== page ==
Philander bowed out with South Africa at an all-time low but at the right time for himself. Though his 4 for 16 at SuperSport Park made it seem as though he still had years left in him, a disappointing performance in Port Elizabeth, where he went wicketless and only bowled 16 overs, made it clear that his time was up. He finished 10th on the overall wicket-takers’ list in the series. In his final outing, Philander took two wickets in the first innings and then send down nine deliveries in the second before tearing his hamstring. He was also fined 15 percent of his match fee for giving Jos Buttler a send-off and a further 60 percent as part of South Africa’s slow-over-rate penalty. Philander again showed with the bat that he had what it took to contribute more to the line-up, and he may look back on that as potential unfulfilled.
Dane Paterson (4 wickets at 41.50)
His new-ball performance in Port Elizabeth can best be described as flat, which did not give Paterson the best start to his Test career. An honest trier, Paterson does not appear quick enough to merit a place in the attack long-term, unless he can bring in some of his other much-talked about skills to the table. At domestic level, Paterson is known to move the ball off the seam and is vaunted for his accuracy, some of which we saw in the second ininngs at the Wanderers.
Faf du Plessis (151 runs @ 18.87)
In what could prove to be his last series, du Plessis was under immense pressure and it showed. His poor form from the India series bled into this one and he top-scored with 36, making it a year and 11 innings since he last scored a half-century. Usually, du Plessis has been to hide poor form behind strong leadership but even that let him down. His captaincy in the first innings in Port Elizabeth and during the tenth-wicket partnership in the first innings at Wanderers left him looking strategically wanting and has only increased questions over his future. Du Plessis’ usually pleasant media mannerisms became visibly tetchy as the matches wore on, and he notched up a third successive series defeat.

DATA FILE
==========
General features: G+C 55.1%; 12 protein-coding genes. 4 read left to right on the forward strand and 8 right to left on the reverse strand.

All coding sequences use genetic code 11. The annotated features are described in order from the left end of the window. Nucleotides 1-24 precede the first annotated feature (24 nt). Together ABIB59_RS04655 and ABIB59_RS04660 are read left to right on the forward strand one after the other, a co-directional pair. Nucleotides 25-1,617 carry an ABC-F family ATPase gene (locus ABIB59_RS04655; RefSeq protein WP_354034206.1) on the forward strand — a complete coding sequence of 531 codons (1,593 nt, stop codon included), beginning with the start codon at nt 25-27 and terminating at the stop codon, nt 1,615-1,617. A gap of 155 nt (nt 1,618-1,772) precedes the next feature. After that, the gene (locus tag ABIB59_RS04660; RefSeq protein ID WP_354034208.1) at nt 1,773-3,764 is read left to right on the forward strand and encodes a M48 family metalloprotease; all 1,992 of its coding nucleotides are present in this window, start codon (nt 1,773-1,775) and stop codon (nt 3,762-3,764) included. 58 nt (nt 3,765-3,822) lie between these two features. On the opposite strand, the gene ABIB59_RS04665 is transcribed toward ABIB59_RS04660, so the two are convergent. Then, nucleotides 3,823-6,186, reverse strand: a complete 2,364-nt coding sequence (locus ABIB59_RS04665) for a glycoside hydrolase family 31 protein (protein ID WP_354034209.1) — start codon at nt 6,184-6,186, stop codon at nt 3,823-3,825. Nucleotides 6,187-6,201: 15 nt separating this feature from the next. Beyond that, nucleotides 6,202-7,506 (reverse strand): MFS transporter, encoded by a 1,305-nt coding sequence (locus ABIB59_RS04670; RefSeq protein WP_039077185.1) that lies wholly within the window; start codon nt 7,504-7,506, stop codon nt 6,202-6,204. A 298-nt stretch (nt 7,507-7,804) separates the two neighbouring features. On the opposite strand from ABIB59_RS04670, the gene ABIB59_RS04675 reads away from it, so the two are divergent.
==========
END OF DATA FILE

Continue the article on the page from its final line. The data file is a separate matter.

Zubayr Hamza (78 runs at 13.00)
An eye-catching 39 at SuperSport Park suggested Hamza has the technique to develop into a strong No.3 for South Africa but perhaps not quite yet. He appeared tentative against teasing lengths in Cape Town and visibly afraid of the short ball in Port Elizabeth, where Mark Wood had his number. Hamza was left out of the Johannesburg Test and will need to find form domestically before he can be reconsidered.
Temba Bavuma (33 runs at 16.50)
The most-talked about man in the series, especially when he was not there, Bavuma was unable to repeat the heroics of four years ago, when he scored his only Test hundred to date against England. But he dominated the conversation nonetheless. He was injured for the first match and dropped for the next two, but made a career-best 180 to force his way back in for the finale. He was out for 6 in the first innings but struck a positive 27 off 29 balls in the second before receiving a snorter from Stuart Broad. Curiously, Bavuma’s social media throughout the last four weeks has suggested he feels hard done by and has a point to prove. Now we have to wait for him to do that.
Aiden Markram (22 runs at 11)
After recovering from a broken hand (the result of punching something in the change-room during the India tour), Markram was strangled down the leg-side for 20 at Centurion, then struck on the pads for 2 before fracturing a finger and being ruled out for the rest of the series. The injury is not his fault but his lack of form is cause for concern. Markram has not scored fifty in seven innings and last scored a century almost two years ago. South Africa have big plans for him but they can’t be fulfilled if his trajectory continues like this.